“Parent-child relationships offer one very important part of the early experience that directly shapes a child’s emerging personality. Emotional intelligence, self-esteem, cognitive abilities, and social skills are built on this early attachment relationship. … Our role as parents serves to support our children’s development, not guarantee its outcome. Research suggests that children who have had a positive connection in life have a source of resilience for dealing with life’s challenges.” – Parenting From The Inside Out.
Practicing gratitude and appreciation is a conscious choice you can make every day and will be so beneficial to your children’s mindset. For example:
1. “I saw how frustrated you felt when your brother kept interrupting, and I love how you asked him nicely to wait until you were finished. How did that make you feel?”
2. “I am so grateful that I get to pick you up from daycare and hear all about your day. What was the funniest part of your day? What was the hardest part? What made your heart happy? I am here to listen.”
3. Try to avoid questions that can be answered with a straight “yes” or “no”, and instead rephrase your questions to promote deeper, more thoughtful discussion. This might take practice for both of you, but it will be worth it!
4. “I really enjoy our one on one time. What should we do together today?”
The hardest yet most effective thing we can do is provide a positive connection, and continually strive to be better role models.
Fill their bucket
A positive connection with your child will make your parenting journey that much easier. We suggest spending a minimum of 10-15 minutes of child-directed play with each child once per day. The idea is to fill their bucket and their need for attention. All children want to feel belonging and significance. Putting technology away, getting down on the floor, and giving your child your undivided attention is better than any gift you can buy from the store.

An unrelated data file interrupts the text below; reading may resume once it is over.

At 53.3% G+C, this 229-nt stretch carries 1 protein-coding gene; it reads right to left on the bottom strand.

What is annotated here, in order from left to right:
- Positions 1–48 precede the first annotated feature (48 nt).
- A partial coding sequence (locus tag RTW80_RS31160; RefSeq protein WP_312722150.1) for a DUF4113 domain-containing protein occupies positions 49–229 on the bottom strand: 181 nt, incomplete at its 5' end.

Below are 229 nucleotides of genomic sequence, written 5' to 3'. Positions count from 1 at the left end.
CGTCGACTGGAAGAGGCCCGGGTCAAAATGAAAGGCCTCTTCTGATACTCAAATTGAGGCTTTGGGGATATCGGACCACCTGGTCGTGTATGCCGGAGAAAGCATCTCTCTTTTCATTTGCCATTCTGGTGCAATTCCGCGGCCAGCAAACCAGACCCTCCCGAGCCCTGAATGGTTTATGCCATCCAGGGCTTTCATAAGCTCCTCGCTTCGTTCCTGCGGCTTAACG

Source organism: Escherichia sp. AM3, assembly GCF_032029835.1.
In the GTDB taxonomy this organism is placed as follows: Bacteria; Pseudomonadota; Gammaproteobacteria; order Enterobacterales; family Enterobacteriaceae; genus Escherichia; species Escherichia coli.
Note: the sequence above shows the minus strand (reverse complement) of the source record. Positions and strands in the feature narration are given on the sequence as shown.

“[Alfred] Adler believed that human behavior is motivated by a desire for belonging, significance, connection, and worth, which is influenced by our early decisions about ourselves, others, and the world around us. Interestingly, recent research tells us that children are ‘hard-wired’ from birth to seek connection with others and that children who feel a sense of connection to their families, schools, and communities are less likely to misbehave.” – Positive Discipline for Preschoolers
Often when children act out or fight with one another we as parents see it as them being “bad”. When we dig deeper we realize that developmentally so much more is going on. Children might not have words for their feelings, depending on their age, and so using their hands (hitting) might seem like the only option for them.
Another thing to consider is that children sometimes use misbehavior to get your attention. Positive attention is better for everyone involved, but deep down children know that if they hit their brother then you will stop what you’re doing and come to be with them. Instead of being upset, try utilizing one of these three options:
1. Tell your children that you will not be present until their fighting is over – then find a secure place to wait it out (like a locked bathroom)!
2. Hold the space – stay in the room and be present, but stay quiet until they are ready to stop fighting.
3. If you are worried about anyone’s safety – utilize a cooling-off period or send them outside until they are ready to stop.
Lastly, give grace; to yourself and your babies. You have a house filled with love and you are doing the best you can. It won’t always be perfect, and that is life. I have days where I mess up, get frustrated and my boys see it. I always try to apologize, hold them close, and then we start all over again. It is the swinging pendulum of motherhood; it’s beautiful, inspiring, messy and overwhelming – often in the same hour!
If you would like more ideas on helping your little one with relationships and big feelings, The Mama Coach has put together an eBook filled with our three favourite parenting tips. Please CLICK HERE to download your copy today! If you’d like to connect with a Mama Coach in your area – please click here. Remember you are never alone and parenting is much more fun with a village surrounding you!